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# Derivative of inverse sine

Video transcript

What I would like to explore in this
video, is to see if we could figure out the derivative of Y is
with respect to X. If Y is equal to the inverse sine, the
inverse sine of X. And like always, I encourage you to pause
this video and try to figure this out on your
own. And I will give you two hints. First hint is, well, we don't know what
the derivative of sine inverse of x is, but we do know what the si-, what the
derivative of the sine of something is. And so if you, maybe if you rearrange this
and use some implicit differentiation, maybe you
can figure out what dy, dx is. Remember, this is right over here. This right over here is our goal. But, since you want to figure our the
derivative of this with respect to x. So, assuming you've had a go at it, so
let's work through this together. So, if y is the inverse sine of x, that's
just like saying that, that's equivalent to
saying that sine of y. Sine of Y is equal to X. Sine of Y is equal to X. So now we have things that we're a little
bit more familiar with, and now we can do a little bit of
implicit differentiation. We can take the derivative of both sides
with respect to X. So, derivative of the left-hand side with
respect to X and the derivative of the right-hand side
with respect to X. But what's the derivative of the left-hand
side with respect to X going to be? And here we just apply the chain rule. It's going to be the derivative of sine of
Y with respect to Y. Which is going to be, which is going to be
cosine of Y times the derivative of Y with
respect to X. So times dy, dx, times dy,dx. And the right-hand side, what's the
derivate of X with respect to X, well that's obviously just going to
be equal to one. And so we could solve for dy,dx, divide
both sides by cosine of Y. And we get the derivative of Y with
respect to X is equal to one over cosine of Y. Now this still isn't that satisfying cuz I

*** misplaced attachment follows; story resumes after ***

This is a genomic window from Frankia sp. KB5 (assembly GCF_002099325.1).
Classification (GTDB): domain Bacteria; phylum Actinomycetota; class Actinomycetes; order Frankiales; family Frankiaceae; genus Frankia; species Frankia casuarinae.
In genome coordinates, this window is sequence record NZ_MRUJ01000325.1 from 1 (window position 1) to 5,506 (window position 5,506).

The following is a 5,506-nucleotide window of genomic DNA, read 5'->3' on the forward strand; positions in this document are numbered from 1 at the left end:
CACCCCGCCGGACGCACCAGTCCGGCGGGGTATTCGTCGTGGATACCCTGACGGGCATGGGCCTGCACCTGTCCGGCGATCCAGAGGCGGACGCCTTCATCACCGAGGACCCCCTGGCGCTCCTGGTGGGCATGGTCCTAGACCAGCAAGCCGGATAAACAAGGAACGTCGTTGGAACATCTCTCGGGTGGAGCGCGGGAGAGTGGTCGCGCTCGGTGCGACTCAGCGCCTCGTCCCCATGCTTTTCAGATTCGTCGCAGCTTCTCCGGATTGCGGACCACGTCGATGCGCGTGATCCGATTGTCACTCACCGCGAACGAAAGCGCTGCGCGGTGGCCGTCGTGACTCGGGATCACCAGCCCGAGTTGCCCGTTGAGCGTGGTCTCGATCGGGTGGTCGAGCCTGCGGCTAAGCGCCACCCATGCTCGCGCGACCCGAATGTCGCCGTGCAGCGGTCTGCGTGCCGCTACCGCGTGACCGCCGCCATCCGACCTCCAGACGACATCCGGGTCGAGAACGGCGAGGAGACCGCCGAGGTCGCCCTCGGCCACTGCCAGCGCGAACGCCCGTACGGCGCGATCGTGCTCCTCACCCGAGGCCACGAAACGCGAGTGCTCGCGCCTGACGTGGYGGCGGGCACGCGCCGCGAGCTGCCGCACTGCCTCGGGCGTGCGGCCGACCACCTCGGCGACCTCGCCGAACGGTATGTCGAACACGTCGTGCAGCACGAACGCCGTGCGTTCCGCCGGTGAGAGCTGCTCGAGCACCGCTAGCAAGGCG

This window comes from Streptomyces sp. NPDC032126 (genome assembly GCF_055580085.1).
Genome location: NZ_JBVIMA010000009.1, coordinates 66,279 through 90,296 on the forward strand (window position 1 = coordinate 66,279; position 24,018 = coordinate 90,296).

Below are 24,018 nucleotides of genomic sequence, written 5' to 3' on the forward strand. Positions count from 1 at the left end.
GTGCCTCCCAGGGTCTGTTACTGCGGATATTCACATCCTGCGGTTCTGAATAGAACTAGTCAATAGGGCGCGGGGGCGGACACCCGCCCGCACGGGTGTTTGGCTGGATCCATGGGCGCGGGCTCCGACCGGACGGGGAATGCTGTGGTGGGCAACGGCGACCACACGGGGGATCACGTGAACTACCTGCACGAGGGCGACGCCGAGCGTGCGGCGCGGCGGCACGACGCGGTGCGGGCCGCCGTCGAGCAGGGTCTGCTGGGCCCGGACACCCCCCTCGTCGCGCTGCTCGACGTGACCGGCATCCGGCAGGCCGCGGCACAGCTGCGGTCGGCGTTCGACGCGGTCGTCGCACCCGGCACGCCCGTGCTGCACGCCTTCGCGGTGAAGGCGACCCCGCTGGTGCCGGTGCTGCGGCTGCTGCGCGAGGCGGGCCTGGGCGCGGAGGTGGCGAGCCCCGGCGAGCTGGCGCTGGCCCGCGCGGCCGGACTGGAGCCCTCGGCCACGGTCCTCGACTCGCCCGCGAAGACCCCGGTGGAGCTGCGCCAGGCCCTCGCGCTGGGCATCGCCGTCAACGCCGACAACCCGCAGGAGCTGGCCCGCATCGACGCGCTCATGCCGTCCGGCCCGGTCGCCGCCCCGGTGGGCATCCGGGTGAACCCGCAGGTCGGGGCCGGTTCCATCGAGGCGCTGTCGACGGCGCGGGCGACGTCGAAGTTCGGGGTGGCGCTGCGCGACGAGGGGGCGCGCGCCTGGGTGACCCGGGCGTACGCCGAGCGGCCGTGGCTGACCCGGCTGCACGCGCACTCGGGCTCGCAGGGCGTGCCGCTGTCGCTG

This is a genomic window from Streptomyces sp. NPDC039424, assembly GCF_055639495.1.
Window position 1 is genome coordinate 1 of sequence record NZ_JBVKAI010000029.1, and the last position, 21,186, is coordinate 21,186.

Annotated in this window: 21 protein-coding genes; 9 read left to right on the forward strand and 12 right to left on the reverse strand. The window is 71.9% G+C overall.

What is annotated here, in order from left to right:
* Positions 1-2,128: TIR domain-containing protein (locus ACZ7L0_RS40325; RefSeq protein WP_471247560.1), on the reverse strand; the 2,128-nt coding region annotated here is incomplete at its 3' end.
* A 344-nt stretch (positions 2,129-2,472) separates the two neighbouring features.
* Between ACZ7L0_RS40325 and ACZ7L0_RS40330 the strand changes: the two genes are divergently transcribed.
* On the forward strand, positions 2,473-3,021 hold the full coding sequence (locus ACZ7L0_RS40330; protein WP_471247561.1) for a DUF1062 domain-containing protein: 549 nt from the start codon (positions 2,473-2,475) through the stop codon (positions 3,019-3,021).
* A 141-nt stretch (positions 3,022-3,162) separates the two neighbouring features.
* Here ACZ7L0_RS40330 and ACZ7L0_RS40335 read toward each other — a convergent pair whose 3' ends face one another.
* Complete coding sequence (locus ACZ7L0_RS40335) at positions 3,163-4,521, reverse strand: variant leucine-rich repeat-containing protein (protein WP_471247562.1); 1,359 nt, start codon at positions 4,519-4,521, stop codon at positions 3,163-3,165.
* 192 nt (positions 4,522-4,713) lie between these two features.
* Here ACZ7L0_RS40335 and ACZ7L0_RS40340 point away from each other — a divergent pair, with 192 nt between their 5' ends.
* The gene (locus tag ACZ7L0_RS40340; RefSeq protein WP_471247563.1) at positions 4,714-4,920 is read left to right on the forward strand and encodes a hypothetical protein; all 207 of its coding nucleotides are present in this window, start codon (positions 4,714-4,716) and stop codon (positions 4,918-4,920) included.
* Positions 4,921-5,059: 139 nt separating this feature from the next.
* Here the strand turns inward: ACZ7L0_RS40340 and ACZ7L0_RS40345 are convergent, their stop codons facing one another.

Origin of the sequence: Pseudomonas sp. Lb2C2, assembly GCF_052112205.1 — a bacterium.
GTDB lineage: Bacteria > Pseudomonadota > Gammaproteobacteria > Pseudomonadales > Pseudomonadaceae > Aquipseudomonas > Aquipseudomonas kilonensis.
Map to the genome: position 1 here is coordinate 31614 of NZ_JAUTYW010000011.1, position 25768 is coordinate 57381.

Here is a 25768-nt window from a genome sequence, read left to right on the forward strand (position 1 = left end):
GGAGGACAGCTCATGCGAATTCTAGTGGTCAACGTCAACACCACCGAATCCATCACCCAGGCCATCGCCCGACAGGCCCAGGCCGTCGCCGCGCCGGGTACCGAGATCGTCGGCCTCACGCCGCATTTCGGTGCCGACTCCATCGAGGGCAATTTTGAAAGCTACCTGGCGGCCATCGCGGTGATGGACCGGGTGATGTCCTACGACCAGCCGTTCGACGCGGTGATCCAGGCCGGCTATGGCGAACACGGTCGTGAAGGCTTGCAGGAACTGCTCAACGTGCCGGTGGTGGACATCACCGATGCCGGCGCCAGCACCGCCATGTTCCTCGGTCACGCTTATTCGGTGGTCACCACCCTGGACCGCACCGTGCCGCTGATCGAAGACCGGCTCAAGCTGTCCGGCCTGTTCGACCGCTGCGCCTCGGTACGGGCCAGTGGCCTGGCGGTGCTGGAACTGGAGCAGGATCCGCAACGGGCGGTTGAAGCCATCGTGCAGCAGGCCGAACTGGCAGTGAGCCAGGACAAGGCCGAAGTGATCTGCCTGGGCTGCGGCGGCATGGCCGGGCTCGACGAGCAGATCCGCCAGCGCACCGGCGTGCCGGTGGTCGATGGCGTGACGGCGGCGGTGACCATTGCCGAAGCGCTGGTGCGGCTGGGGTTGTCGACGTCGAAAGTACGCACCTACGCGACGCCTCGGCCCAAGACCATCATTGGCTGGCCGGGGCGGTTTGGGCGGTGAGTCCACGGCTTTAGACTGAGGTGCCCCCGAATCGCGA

have the derivative in terms of Y. So let's see if we can re-express it in
terms of X. So, how could we do that? Well, we already know that X is equal to
sine of Y. Let me rewrite it. We already know that X is equal to sine of
Y. So, if we could rewrite this bottom expression in terms, instead of cosine of
Y. If we could use our trigonometric
identities to rewrite it in terms of sine of Y, then we'll be in good shape because X
is equal to sine of Y. Well, how can we do that? Well, we know from our trigonometric
identities, we know that sine squared of Y plus cosine squared
of Y is equal to one. Or, if we want to solve for cosine of Y, subtract sine squared of Y from both
sides. We know that cosine squared of Y is equal
to one minus sine squared of Y. Or that cosine of Y, just take the
principal root of both sides, is equal to the principal root of one
minus sine squared of Y. So, we could rewrite this as being equal
to one over, one over, instead of cosine of Y, we could rewrite it as one
minus sine squared of Y. Now why is this useful? Well, sine of Y is just X. So this is the same if we just substitute
back in, let me just write it that way so it's a little
bit clear. I could write it as sine Y squared. We know that this thing right over here is
X. So this is going to be equal to, and we
deserve a little bit of a drumroll. One over the square root of one minus,
instead of sin of Y, we know that X is equal to sin of Y. So, one minus X squared. And so, there you have it. The derivative with respect to X of the
inverse sine of X is equal to one over the square root of one minus X squared, so
let me just make that very clear. If you were to take the derivative with
respect to X of both sides of this, you get dy,dx is equal to this on
the right-hand side. Or we could say the derivative with
respect to X of the inverse sine of X is equal to one over the square root
of one minus X squared. Now you could always reprove this if your
memory starts to fail you, and actually, that is the best way to
really internalize this. But this is also just a good thing to
know, especially as we start, as we go into more and more
calculus and you see, you might see this in expression and you might say,
oh, okay, you know, that's the derivative of the inverse sine of X,
which might prove to be useful.